Complement regulation of T cell immunity

Wing Hong Kwan, William Van Der Touw, Peter S. Heeger

Research output: Contribution to journalArticlepeer-review

68 Scopus citations


Results of studies published since 2002 reveal that T cells and antigen-presenting cells (APCs) produce complement proteins. The immune cell-derived, alternative pathway complement components activate spontaneously, yielding local, but not systemic, production of C3a and C5a. These anaphylatoxins bind to their respective G-protein-coupled receptors, C3aR and C5aR, expressed on both partners. The resultant complement-induced T cell activation and APC activation drive T cell differentiation, expansion and survival. Complement deficiency or blockade attenuates T cell-mediated autoimmunity and delays allograft rejection in mice. Increasing complement activation, achieved by genetic removal of the complement regulatory protein decay-accelerating factor, enhances murine T cell immunity and accelerates allograft rejection. The findings support the need for design and testing of complement inhibitors in humans.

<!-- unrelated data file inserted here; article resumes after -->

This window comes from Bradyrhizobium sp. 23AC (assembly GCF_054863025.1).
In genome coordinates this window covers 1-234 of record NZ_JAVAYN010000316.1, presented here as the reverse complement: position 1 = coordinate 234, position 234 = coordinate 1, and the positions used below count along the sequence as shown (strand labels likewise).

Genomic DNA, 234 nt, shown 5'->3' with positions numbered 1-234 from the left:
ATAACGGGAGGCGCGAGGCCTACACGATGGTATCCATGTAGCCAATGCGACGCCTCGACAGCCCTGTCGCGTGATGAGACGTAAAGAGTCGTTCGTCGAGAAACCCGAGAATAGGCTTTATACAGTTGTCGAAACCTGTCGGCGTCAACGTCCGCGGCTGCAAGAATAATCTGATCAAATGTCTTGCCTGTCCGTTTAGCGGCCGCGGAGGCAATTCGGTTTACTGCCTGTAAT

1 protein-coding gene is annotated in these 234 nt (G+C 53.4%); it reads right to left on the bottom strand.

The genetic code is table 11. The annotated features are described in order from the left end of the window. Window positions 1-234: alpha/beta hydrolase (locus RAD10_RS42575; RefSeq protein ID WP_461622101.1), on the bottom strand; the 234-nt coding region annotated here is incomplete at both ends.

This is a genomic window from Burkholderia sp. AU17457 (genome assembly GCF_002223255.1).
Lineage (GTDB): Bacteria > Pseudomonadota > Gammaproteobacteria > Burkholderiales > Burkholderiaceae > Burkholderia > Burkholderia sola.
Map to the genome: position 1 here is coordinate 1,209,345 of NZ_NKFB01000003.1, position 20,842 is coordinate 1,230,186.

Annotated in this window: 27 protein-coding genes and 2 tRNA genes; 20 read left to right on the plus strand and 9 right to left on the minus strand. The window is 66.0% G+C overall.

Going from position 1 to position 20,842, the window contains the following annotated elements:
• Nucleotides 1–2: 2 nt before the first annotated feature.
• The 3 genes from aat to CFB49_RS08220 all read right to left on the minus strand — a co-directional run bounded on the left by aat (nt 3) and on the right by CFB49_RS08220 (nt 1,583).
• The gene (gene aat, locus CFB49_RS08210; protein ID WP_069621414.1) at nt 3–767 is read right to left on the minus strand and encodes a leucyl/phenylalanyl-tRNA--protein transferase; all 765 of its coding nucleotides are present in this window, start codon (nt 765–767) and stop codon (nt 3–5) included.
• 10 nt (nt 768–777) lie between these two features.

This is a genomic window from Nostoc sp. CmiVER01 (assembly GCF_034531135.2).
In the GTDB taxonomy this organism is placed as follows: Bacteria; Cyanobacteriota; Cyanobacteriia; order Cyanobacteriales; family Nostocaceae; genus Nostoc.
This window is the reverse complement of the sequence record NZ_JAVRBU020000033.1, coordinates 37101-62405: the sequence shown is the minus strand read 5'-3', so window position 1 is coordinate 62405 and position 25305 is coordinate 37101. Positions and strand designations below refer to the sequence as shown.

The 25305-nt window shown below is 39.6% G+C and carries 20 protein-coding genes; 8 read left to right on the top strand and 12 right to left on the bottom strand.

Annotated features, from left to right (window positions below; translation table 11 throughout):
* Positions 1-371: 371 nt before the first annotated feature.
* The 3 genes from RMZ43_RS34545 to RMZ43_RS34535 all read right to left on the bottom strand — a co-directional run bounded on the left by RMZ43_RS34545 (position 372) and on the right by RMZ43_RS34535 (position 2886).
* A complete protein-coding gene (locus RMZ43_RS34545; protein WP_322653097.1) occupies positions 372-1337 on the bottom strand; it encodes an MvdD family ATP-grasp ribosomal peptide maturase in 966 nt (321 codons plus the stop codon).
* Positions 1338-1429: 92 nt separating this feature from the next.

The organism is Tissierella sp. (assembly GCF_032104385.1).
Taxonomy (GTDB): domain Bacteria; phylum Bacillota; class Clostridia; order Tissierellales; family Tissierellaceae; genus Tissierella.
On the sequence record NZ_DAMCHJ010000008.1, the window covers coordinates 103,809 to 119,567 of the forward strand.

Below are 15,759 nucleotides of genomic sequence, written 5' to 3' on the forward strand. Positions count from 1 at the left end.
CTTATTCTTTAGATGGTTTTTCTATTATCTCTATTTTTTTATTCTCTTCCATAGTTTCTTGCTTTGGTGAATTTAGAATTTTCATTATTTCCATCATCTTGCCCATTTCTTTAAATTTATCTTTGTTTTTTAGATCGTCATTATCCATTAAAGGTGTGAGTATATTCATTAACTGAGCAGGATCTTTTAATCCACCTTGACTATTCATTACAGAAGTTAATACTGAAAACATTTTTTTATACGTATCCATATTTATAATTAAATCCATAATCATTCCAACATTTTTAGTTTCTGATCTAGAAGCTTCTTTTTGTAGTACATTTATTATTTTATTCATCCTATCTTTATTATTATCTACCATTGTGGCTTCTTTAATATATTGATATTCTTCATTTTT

Original languageEnglish
Pages (from-to)247-253
Number of pages7
JournalImmunologic Research
Issue number1-3
StatePublished - Dec 2012


  • Allograft rejection
  • Autoimmunity
  • Complement
  • Costimulation
  • T cells


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